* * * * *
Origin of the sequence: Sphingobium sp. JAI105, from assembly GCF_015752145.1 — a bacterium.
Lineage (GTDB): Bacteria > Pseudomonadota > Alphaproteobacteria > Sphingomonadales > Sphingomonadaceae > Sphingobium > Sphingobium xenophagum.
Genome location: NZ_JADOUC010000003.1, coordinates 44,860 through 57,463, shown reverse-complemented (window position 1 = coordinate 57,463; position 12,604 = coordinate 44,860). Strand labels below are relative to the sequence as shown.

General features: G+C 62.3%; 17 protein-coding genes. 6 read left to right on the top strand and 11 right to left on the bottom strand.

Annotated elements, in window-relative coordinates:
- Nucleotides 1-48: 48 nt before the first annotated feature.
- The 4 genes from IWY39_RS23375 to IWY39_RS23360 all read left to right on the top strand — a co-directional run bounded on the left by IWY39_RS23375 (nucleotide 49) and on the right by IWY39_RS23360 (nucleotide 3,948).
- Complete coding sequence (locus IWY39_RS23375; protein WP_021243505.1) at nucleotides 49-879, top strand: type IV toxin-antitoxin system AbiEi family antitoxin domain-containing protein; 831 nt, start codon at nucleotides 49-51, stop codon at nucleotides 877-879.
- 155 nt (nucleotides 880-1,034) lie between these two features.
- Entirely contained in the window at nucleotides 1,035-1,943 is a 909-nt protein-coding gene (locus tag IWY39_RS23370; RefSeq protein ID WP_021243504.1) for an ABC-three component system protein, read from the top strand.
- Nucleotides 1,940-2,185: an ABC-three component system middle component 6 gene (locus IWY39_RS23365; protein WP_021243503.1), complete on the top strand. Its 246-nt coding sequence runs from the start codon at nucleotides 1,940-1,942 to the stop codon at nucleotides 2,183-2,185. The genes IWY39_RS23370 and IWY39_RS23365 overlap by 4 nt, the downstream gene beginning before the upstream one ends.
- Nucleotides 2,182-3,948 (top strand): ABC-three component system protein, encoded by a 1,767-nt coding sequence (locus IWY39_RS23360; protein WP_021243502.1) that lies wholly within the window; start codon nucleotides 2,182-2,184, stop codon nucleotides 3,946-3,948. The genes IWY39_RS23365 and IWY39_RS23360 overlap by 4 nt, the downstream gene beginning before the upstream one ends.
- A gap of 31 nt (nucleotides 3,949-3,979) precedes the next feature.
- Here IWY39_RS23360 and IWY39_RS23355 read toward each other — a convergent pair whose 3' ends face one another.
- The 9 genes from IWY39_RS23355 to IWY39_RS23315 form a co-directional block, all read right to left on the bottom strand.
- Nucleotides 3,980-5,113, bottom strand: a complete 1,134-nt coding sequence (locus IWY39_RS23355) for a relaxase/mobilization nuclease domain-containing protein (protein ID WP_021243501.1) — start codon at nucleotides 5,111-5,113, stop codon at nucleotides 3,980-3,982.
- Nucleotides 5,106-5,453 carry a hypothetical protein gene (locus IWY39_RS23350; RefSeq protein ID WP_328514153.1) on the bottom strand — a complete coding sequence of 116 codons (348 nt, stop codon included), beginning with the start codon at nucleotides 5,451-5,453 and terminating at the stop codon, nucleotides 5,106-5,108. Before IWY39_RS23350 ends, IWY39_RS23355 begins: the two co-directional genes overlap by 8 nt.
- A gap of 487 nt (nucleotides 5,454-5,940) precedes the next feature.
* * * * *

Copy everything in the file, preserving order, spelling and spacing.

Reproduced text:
Origin of the sequence: Sphingobium sp. JAI105, from assembly GCF_015752145.1 — a bacterium.
Lineage (GTDB): Bacteria > Pseudomonadota > Alphaproteobacteria > Sphingomonadales > Sphingomonadaceae > Sphingobium > Sphingobium xenophagum.
Genome location: NZ_JADOUC010000003.1, coordinates 44,860 through 57,463, shown reverse-complemented (window position 1 = coordinate 57,463; position 12,604 = coordinate 44,860). Strand labels below are relative to the sequence as shown.

General features: G+C 62.3%; 17 protein-coding genes. 6 read left to right on the top strand and 11 right to left on the bottom strand.

Annotated elements, in window-relative coordinates:
- Nucleotides 1-48: 48 nt before the first annotated feature.
- The 4 genes from IWY39_RS23375 to IWY39_RS23360 all read left to right on the top strand — a co-directional run bounded on the left by IWY39_RS23375 (nucleotide 49) and on the right by IWY39_RS23360 (nucleotide 3,948).
- Complete coding sequence (locus IWY39_RS23375; protein WP_021243505.1) at nucleotides 49-879, top strand: type IV toxin-antitoxin system AbiEi family antitoxin domain-containing protein; 831 nt, start codon at nucleotides 49-51, stop codon at nucleotides 877-879.
- 155 nt (nucleotides 880-1,034) lie between these two features.
- Entirely contained in the window at nucleotides 1,035-1,943 is a 909-nt protein-coding gene (locus tag IWY39_RS23370; RefSeq protein ID WP_021243504.1) for an ABC-three component system protein, read from the top strand.
- Nucleotides 1,940-2,185: an ABC-three component system middle component 6 gene (locus IWY39_RS23365; protein WP_021243503.1), complete on the top strand. Its 246-nt coding sequence runs from the start codon at nucleotides 1,940-1,942 to the stop codon at nucleotides 2,183-2,185. The genes IWY39_RS23370 and IWY39_RS23365 overlap by 4 nt, the downstream gene beginning before the upstream one ends.
- Nucleotides 2,182-3,948 (top strand): ABC-three component system protein, encoded by a 1,767-nt coding sequence (locus IWY39_RS23360; protein WP_021243502.1) that lies wholly within the window; start codon nucleotides 2,182-2,184, stop codon nucleotides 3,946-3,948. The genes IWY39_RS23365 and IWY39_RS23360 overlap by 4 nt, the downstream gene beginning before the upstream one ends.
- A gap of 31 nt (nucleotides 3,949-3,979) precedes the next feature.
- Here IWY39_RS23360 and IWY39_RS23355 read toward each other — a convergent pair whose 3' ends face one another.
- The 9 genes from IWY39_RS23355 to IWY39_RS23315 form a co-directional block, all read right to left on the bottom strand.
- Nucleotides 3,980-5,113, bottom strand: a complete 1,134-nt coding sequence (locus IWY39_RS23355) for a relaxase/mobilization nuclease domain-containing protein (protein ID WP_021243501.1) — start codon at nucleotides 5,111-5,113, stop codon at nucleotides 3,980-3,982.
- Nucleotides 5,106-5,453 carry a hypothetical protein gene (locus IWY39_RS23350; RefSeq protein ID WP_328514153.1) on the bottom strand — a complete coding sequence of 116 codons (348 nt, stop codon included), beginning with the start codon at nucleotides 5,451-5,453 and terminating at the stop codon, nucleotides 5,106-5,108. Before IWY39_RS23350 ends, IWY39_RS23355 begins: the two co-directional genes overlap by 8 nt.
- A gap of 487 nt (nucleotides 5,454-5,940) precedes the next feature.